It’s an oldish story, but I just recently ran across it:
According to the New Hampshire Union Leader (via Slashdot), police in the town of Weare charged a man with unlawful “interception of oral communications” - a felony* - because he used his phone during a traffic stop. According to police, the call was a crime because the driver ended up leaving a message, so they claim that the voice-mail service on the other end of the call recorded the officer’s communications without his consent.
That is, they charged him with wiretapping because the officer’s voice could be heard in the background of his phone call.
The story gets mildly less ridiculous when you read the background. Basically, the guy was leaving a meeting of libertarians and the phone call was to the voicemail of said libertarian group, which has been in trouble with the police before on similar(ly specious) “wiretapping” grounds. So, in a real sense, it may have been an end-run around the provisions preventing people from recording interactions with the police. If one believes that it is beyond the pale to record a police officer, this makes a degree of sense.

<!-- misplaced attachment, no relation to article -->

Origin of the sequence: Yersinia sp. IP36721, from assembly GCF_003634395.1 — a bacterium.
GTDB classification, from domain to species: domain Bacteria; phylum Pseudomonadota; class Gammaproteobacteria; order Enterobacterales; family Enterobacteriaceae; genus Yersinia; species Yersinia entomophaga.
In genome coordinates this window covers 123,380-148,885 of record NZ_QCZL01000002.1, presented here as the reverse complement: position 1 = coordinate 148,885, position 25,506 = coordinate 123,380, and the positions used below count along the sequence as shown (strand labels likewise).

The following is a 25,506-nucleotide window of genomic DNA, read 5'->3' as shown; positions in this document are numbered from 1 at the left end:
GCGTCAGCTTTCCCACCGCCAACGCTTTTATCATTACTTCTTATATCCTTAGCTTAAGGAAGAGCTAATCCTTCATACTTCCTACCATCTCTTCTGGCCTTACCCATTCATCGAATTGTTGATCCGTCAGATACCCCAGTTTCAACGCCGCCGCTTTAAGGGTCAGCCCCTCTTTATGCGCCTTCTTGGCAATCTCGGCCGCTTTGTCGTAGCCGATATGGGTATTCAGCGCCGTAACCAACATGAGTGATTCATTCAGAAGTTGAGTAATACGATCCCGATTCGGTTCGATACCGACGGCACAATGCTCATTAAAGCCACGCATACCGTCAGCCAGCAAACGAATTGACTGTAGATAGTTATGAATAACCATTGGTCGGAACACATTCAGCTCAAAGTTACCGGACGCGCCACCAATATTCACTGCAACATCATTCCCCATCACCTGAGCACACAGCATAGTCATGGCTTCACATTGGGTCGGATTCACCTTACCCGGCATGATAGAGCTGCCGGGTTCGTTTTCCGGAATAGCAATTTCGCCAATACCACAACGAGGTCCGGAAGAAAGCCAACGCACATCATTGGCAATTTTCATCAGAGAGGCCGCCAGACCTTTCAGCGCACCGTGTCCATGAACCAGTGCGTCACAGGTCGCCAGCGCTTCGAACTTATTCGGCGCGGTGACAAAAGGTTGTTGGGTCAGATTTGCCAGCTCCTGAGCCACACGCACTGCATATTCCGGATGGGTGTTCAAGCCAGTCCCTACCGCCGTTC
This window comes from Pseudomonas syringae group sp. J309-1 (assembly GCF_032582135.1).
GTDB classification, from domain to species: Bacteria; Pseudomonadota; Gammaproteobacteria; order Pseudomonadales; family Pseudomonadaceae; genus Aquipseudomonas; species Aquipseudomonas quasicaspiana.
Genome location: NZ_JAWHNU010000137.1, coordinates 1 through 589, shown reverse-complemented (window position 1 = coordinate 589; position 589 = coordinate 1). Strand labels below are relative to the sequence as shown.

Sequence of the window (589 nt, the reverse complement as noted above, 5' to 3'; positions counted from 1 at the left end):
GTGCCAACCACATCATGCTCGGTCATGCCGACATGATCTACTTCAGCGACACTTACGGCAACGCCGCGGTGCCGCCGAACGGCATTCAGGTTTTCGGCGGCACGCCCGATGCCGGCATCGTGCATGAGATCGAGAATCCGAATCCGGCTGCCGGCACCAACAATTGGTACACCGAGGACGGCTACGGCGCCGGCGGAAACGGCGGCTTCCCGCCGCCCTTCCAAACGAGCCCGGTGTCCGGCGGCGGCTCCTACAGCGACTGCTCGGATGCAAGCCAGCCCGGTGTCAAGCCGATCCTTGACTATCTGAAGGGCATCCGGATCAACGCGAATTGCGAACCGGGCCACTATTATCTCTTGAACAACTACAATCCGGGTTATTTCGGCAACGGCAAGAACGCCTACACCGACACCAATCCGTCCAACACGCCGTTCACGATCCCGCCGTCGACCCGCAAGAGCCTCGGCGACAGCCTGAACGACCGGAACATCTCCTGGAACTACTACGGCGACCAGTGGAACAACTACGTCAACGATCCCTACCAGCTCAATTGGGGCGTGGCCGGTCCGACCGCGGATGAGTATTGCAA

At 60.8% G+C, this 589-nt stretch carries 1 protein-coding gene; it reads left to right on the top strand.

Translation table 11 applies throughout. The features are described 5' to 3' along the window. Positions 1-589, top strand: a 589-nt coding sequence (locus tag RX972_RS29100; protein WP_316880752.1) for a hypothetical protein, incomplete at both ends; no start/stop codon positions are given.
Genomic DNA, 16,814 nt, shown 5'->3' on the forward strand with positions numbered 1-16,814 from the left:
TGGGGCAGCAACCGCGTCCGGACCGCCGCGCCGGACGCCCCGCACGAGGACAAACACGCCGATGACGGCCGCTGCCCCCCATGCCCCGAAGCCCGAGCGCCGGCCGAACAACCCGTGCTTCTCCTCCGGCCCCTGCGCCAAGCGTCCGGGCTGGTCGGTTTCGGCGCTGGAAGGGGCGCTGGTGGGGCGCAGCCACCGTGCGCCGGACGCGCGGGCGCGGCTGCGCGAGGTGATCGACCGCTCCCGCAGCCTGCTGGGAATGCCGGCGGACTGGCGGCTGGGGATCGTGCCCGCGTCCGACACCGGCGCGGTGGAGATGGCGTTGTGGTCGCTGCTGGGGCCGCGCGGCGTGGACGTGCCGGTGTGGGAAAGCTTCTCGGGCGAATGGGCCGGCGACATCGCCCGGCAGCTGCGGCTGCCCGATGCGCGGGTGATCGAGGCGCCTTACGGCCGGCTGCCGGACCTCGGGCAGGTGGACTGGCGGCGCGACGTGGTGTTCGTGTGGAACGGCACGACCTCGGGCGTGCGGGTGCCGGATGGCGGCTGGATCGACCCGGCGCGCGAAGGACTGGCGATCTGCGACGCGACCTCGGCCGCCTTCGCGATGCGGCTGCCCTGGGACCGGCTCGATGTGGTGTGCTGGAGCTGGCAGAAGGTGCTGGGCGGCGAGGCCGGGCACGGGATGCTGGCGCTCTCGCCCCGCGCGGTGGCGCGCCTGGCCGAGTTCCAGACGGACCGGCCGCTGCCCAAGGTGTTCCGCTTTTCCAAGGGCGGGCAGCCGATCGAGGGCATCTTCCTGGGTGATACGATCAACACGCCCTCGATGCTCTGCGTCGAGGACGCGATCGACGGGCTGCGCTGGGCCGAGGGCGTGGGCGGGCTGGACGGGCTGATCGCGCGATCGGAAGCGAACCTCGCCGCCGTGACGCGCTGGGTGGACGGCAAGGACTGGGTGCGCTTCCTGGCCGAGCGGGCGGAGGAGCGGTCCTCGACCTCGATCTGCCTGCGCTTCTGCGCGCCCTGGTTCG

That’s a big “if”, of course. As mentioned before, the arguments against being able to record police encounters is dubious. Especially since they regularly record their interactions with us.
More broadly, though, I think that the entire notion of recording our experiences is questionable. I can see some reasons for it, like sex tapes or something where we want a strong expectation of privacy. Even then, I wonder if the videotaping itself should be illegal so much as any distribution of said recording. Sex tapes (unless released by mutual consent of all involved - and maybe even then) are distasteful, but one can think of scenarios where a “sex tape” is a defense against accusations of rape.
I’m not sure that I shouldn’t be able to have a camera and microphone in my classes at all time so that I could, if needed, go back and account for my time.
Delosa has pretty loose against wiretapping, at least as far as audio goes. Basically, as long as one participant in the conversation is aware that it’s being recorded, it is a legal recording. So you can’t stick a bug in someone’s apartment and listen from afar, but you can carry a wire on your person. That’s my understanding, anyway, and that strikes me as about right.
But even if you don’t agree with going that far, it’s a no-brainer when it comes to police. They are encouraged to record their interactions with you. The expectation of privacy is minimal or non-existent. The primary issue is who gets the recording. The notion that it should be the police, and only the police, is pretty suspect on its face.
* - The charge was later reduced to a misdemeanor.